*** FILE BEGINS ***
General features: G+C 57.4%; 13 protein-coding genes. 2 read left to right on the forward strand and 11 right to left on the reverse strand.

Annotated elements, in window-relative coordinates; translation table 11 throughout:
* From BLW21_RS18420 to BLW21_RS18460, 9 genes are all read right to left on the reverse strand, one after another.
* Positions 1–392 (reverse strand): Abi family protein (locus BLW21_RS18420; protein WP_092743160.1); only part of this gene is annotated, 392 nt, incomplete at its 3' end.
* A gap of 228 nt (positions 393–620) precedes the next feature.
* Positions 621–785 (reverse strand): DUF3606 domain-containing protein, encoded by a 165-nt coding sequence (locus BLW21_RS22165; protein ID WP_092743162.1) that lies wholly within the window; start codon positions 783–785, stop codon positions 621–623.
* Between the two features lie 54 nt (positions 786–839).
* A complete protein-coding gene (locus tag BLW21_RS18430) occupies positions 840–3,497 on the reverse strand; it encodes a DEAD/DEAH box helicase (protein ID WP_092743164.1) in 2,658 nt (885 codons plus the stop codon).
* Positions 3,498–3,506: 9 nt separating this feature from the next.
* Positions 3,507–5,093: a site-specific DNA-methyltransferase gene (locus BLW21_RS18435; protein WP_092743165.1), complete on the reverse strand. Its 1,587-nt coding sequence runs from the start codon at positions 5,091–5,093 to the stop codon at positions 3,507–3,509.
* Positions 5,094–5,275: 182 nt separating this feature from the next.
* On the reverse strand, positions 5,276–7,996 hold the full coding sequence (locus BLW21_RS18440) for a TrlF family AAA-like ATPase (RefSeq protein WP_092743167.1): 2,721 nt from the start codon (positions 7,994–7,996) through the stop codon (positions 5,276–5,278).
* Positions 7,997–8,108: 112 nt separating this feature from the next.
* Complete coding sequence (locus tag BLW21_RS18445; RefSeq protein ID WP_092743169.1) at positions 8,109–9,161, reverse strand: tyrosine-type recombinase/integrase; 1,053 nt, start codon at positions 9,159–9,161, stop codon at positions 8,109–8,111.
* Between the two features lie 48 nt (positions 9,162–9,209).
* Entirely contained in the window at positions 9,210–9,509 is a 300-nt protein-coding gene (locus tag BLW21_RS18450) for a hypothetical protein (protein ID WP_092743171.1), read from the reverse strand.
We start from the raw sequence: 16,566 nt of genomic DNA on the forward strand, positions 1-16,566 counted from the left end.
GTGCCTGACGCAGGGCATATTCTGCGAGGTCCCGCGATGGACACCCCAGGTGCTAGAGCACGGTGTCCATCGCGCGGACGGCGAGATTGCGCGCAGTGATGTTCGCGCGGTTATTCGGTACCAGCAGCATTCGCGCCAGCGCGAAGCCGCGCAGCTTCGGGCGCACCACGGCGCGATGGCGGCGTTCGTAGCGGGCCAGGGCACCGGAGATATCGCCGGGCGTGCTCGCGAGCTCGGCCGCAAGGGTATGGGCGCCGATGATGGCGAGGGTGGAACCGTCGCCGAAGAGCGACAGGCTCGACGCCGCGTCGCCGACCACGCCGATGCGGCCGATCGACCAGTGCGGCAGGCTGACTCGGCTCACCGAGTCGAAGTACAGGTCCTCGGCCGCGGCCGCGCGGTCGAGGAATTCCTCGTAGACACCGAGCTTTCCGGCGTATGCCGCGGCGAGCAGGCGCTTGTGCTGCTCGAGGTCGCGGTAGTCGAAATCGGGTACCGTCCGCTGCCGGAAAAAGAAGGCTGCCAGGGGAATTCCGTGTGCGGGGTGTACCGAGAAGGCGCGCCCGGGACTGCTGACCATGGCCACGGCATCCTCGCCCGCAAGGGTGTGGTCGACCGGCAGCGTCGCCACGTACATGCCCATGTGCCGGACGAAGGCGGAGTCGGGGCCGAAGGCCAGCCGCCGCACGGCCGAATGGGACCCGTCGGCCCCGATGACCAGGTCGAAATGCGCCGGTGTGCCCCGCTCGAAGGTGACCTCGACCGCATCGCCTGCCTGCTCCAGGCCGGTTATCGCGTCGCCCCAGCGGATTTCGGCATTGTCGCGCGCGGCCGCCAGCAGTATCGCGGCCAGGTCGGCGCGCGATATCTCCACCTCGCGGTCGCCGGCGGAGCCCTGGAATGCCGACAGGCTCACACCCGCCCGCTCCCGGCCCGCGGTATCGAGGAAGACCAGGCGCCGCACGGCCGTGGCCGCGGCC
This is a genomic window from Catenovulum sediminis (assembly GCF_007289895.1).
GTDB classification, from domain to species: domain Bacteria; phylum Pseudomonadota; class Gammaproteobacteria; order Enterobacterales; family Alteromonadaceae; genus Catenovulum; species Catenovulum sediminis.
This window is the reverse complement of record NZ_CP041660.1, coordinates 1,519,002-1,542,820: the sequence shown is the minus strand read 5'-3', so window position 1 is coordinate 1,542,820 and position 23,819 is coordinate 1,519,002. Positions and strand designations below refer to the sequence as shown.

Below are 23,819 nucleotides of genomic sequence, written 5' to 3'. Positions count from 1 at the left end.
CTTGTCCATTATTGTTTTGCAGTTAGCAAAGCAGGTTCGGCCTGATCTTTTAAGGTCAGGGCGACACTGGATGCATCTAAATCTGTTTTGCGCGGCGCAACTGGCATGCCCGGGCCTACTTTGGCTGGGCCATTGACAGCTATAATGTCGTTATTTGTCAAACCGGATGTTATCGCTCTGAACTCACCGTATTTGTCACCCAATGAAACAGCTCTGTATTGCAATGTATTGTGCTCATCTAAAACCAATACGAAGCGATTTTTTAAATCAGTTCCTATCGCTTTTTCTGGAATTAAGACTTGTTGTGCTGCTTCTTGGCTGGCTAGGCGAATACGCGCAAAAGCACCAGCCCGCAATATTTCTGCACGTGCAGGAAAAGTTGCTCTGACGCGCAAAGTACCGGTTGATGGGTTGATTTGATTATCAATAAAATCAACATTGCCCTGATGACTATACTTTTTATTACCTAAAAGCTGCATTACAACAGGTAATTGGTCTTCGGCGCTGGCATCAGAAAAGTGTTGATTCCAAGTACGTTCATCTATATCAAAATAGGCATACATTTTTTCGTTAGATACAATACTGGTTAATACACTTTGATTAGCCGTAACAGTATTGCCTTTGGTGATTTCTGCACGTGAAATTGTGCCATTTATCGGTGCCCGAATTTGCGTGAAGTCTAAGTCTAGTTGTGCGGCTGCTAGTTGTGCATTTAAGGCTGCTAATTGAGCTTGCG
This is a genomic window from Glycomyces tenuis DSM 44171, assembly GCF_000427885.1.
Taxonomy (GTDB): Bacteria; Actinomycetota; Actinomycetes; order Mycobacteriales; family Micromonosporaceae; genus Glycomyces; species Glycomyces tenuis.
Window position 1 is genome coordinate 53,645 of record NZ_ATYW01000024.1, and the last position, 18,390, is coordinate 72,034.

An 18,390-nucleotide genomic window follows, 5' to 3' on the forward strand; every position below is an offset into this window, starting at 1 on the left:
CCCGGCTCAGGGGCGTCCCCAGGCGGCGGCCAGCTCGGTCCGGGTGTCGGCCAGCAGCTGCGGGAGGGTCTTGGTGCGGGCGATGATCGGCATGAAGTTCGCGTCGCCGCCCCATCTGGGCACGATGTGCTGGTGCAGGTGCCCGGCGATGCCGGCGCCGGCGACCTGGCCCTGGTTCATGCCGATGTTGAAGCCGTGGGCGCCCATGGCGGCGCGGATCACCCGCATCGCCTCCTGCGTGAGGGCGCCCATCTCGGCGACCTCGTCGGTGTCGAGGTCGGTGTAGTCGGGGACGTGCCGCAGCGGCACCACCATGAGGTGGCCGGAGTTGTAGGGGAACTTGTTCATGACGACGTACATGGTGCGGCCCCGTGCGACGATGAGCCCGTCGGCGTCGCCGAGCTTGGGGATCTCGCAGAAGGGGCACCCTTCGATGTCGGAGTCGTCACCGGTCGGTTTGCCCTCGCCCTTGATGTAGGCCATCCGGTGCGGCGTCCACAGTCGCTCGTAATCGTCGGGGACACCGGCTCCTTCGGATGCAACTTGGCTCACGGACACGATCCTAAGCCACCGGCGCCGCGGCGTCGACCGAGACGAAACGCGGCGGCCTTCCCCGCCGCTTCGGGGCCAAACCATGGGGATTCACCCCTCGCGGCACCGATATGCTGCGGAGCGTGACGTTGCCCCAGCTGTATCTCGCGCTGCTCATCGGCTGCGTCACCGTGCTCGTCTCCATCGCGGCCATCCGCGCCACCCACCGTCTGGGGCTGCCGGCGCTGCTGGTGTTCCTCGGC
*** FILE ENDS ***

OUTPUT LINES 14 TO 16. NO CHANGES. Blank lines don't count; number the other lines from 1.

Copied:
* Complete coding sequence (locus tag BLW21_RS18445; RefSeq protein ID WP_092743169.1) at positions 8,109–9,161, reverse strand: tyrosine-type recombinase/integrase; 1,053 nt, start codon at positions 9,159–9,161, stop codon at positions 8,109–8,111.
* Between the two features lie 48 nt (positions 9,162–9,209).
* Entirely contained in the window at positions 9,210–9,509 is a 300-nt protein-coding gene (locus tag BLW21_RS18450) for a hypothetical protein (protein ID WP_092743171.1), read from the reverse strand.